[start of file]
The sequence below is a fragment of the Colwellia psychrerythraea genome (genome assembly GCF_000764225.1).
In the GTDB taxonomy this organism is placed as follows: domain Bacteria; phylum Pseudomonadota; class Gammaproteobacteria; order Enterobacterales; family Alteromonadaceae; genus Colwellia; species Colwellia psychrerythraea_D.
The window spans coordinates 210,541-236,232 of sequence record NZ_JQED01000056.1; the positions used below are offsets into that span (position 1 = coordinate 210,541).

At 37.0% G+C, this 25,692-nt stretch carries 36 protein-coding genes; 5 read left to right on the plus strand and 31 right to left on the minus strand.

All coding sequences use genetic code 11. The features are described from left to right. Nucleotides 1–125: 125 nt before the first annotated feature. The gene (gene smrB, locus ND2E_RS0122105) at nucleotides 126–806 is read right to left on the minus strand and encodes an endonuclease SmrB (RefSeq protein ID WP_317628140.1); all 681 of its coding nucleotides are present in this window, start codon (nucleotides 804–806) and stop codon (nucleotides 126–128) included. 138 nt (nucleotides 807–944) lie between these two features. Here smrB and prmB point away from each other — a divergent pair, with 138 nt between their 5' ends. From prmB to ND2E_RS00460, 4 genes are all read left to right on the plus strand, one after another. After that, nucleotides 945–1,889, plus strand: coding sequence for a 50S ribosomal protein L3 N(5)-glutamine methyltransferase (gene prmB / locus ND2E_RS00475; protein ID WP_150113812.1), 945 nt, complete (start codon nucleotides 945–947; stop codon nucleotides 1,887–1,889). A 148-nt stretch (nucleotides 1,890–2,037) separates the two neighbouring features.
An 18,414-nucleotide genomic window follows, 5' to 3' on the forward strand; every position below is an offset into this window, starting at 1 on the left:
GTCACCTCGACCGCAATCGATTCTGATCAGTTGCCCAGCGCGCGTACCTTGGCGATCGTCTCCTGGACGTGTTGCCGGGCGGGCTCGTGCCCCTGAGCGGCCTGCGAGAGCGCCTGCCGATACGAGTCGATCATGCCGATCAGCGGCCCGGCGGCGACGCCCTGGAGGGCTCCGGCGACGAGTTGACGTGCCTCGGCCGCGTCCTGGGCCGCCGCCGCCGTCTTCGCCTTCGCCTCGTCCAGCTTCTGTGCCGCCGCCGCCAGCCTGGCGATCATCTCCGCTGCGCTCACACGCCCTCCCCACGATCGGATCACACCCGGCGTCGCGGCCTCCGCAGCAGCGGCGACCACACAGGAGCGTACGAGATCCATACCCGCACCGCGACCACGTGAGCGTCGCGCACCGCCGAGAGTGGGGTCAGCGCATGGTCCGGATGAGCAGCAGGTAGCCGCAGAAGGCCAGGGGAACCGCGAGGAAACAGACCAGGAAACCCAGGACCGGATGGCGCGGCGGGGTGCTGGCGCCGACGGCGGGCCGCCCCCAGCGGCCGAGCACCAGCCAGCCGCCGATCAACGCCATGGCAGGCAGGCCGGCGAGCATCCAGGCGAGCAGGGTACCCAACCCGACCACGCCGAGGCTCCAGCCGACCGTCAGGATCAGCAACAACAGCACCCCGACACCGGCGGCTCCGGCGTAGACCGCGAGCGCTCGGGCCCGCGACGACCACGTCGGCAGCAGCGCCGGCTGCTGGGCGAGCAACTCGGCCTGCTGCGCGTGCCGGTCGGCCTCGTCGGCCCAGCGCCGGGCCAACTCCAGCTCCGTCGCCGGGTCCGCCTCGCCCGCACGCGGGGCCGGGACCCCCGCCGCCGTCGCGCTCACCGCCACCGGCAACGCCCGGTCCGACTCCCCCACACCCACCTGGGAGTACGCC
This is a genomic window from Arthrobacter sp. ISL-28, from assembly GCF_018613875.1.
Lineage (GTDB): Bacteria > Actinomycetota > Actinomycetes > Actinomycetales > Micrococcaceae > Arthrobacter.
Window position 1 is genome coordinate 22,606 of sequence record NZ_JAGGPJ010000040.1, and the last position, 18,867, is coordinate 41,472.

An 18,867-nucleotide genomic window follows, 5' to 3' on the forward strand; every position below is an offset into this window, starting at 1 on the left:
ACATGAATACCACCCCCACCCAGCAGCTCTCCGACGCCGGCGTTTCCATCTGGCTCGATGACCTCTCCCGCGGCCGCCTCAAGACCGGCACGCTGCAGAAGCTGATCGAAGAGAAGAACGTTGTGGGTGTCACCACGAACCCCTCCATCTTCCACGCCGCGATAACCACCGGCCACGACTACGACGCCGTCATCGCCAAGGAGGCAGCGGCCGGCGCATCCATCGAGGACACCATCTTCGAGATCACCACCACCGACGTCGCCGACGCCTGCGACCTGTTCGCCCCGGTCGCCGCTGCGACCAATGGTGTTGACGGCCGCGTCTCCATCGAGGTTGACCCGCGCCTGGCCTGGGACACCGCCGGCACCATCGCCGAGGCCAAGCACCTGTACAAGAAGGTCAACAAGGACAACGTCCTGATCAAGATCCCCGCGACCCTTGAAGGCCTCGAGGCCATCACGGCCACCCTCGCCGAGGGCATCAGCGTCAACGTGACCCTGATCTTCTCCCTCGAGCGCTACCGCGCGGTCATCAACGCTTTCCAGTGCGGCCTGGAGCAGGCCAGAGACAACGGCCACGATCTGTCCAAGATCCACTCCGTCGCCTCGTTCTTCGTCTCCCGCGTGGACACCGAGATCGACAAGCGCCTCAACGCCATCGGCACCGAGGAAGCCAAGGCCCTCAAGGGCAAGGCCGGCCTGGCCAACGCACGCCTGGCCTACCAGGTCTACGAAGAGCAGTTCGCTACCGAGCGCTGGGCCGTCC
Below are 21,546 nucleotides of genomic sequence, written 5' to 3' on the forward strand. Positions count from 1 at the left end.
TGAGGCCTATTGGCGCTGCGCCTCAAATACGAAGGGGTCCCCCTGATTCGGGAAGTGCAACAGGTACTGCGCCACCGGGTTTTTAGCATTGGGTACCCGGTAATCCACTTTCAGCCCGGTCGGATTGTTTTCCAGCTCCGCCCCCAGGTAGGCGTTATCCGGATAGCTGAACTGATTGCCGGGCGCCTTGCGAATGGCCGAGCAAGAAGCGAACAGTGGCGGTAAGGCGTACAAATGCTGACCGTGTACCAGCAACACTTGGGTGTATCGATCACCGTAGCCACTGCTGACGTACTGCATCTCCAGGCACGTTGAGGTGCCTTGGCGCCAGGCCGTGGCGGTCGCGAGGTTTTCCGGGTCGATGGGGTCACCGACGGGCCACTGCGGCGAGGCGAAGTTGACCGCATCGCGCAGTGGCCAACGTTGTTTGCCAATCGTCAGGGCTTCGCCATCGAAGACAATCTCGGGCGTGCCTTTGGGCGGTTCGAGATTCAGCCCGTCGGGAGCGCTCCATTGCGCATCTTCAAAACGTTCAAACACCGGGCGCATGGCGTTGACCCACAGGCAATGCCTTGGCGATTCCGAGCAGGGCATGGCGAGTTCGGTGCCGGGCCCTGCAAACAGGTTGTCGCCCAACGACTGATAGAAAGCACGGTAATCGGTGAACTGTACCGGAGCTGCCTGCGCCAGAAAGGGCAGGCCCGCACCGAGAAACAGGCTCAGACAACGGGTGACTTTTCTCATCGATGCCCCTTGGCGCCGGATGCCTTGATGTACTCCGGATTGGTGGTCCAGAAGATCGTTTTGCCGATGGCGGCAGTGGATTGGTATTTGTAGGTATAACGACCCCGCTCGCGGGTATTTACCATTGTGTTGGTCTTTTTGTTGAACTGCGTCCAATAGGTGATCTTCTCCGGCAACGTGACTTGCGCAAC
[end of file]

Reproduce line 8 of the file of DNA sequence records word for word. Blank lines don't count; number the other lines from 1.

This is a genomic window from Arthrobacter sp. ISL-28, from assembly GCF_018613875.1.